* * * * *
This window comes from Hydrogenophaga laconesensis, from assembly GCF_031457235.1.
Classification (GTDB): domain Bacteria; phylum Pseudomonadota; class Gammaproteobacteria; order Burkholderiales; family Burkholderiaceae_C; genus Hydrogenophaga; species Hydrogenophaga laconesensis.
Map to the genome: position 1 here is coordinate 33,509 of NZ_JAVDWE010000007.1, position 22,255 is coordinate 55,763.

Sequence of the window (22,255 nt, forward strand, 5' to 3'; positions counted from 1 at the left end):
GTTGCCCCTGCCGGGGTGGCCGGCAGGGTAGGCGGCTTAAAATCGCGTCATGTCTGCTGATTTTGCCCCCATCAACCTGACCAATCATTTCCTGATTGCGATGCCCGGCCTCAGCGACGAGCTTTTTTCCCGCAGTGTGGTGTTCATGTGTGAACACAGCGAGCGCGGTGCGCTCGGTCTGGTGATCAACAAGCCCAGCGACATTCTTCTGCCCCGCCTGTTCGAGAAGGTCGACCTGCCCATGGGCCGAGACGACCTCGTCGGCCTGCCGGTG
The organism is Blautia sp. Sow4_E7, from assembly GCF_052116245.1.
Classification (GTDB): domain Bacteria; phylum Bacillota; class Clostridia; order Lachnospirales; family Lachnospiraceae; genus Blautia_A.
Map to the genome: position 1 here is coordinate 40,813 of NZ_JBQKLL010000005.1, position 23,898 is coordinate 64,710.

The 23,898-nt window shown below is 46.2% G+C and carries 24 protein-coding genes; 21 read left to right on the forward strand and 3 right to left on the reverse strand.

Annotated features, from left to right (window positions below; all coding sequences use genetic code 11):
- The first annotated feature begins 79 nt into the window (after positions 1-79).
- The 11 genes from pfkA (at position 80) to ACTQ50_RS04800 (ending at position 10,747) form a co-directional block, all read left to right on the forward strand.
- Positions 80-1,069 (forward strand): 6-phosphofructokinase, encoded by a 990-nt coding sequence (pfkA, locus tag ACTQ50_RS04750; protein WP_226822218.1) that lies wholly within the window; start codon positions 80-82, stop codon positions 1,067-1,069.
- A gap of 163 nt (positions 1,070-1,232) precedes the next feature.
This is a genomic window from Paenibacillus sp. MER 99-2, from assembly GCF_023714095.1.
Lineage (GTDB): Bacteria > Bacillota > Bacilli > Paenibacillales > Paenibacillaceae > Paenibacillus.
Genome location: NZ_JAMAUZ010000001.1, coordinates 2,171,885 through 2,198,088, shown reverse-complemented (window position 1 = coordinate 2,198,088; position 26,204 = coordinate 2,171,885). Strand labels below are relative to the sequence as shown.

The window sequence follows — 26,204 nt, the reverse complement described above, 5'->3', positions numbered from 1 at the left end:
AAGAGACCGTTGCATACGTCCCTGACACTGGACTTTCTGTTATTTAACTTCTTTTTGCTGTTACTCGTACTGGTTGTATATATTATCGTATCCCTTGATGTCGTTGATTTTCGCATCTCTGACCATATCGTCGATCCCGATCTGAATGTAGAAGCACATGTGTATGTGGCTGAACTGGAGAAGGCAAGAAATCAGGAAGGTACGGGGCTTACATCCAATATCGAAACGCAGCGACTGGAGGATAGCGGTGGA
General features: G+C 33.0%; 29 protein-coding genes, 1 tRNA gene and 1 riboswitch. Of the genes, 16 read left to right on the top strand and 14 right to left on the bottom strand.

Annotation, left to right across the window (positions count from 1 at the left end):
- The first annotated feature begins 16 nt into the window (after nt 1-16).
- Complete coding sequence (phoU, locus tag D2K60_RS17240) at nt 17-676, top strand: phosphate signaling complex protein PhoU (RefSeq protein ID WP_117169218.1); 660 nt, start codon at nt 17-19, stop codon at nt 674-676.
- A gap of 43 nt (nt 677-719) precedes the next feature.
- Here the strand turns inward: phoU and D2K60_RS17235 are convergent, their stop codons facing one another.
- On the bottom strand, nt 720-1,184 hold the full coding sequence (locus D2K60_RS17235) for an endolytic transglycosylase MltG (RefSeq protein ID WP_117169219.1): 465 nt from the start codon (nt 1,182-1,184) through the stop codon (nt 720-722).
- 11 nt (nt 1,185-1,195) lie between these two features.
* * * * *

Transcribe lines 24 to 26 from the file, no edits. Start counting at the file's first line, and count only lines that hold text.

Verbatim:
- A gap of 43 nt (nt 677-719) precedes the next feature.
- Here the strand turns inward: phoU and D2K60_RS17235 are convergent, their stop codons facing one another.
- On the bottom strand, nt 720-1,184 hold the full coding sequence (locus D2K60_RS17235) for an endolytic transglycosylase MltG (RefSeq protein ID WP_117169219.1): 465 nt from the start codon (nt 1,182-1,184) through the stop codon (nt 720-722).